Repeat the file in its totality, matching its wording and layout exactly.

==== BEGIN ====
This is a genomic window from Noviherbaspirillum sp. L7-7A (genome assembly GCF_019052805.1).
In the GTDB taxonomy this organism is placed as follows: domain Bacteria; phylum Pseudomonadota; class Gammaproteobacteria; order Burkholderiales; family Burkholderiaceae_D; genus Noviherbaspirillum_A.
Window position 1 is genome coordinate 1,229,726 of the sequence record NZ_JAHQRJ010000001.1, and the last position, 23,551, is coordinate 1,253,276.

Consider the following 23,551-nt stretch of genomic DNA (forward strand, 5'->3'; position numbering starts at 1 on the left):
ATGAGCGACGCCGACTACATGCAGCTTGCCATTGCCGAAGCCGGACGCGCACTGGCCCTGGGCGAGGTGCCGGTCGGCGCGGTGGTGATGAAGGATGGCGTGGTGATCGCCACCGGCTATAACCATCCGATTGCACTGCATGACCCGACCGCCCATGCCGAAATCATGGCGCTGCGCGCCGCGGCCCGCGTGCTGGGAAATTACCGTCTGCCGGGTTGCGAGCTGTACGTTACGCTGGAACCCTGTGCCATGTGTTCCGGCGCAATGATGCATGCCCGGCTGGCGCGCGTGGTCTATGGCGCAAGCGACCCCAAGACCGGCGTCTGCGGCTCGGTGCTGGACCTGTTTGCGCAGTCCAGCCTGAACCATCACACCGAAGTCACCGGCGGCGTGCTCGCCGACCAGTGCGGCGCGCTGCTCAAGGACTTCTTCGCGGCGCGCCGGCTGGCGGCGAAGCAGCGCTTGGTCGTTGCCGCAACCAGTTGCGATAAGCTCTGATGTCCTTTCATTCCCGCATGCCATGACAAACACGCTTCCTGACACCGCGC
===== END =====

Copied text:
This is a genomic window from Noviherbaspirillum sp. L7-7A (genome assembly GCF_019052805.1).
In the GTDB taxonomy this organism is placed as follows: domain Bacteria; phylum Pseudomonadota; class Gammaproteobacteria; order Burkholderiales; family Burkholderiaceae_D; genus Noviherbaspirillum_A.
Window position 1 is genome coordinate 1,229,726 of the sequence record NZ_JAHQRJ010000001.1, and the last position, 23,551, is coordinate 1,253,276.

Consider the following 23,551-nt stretch of genomic DNA (forward strand, 5'->3'; position numbering starts at 1 on the left):
ATGAGCGACGCCGACTACATGCAGCTTGCCATTGCCGAAGCCGGACGCGCACTGGCCCTGGGCGAGGTGCCGGTCGGCGCGGTGGTGATGAAGGATGGCGTGGTGATCGCCACCGGCTATAACCATCCGATTGCACTGCATGACCCGACCGCCCATGCCGAAATCATGGCGCTGCGCGCCGCGGCCCGCGTGCTGGGAAATTACCGTCTGCCGGGTTGCGAGCTGTACGTTACGCTGGAACCCTGTGCCATGTGTTCCGGCGCAATGATGCATGCCCGGCTGGCGCGCGTGGTCTATGGCGCAAGCGACCCCAAGACCGGCGTCTGCGGCTCGGTGCTGGACCTGTTTGCGCAGTCCAGCCTGAACCATCACACCGAAGTCACCGGCGGCGTGCTCGCCGACCAGTGCGGCGCGCTGCTCAAGGACTTCTTCGCGGCGCGCCGGCTGGCGGCGAAGCAGCGCTTGGTCGTTGCCGCAACCAGTTGCGATAAGCTCTGATGTCCTTTCATTCCCGCATGCCATGACAAACACGCTTCCTGACACCGCGC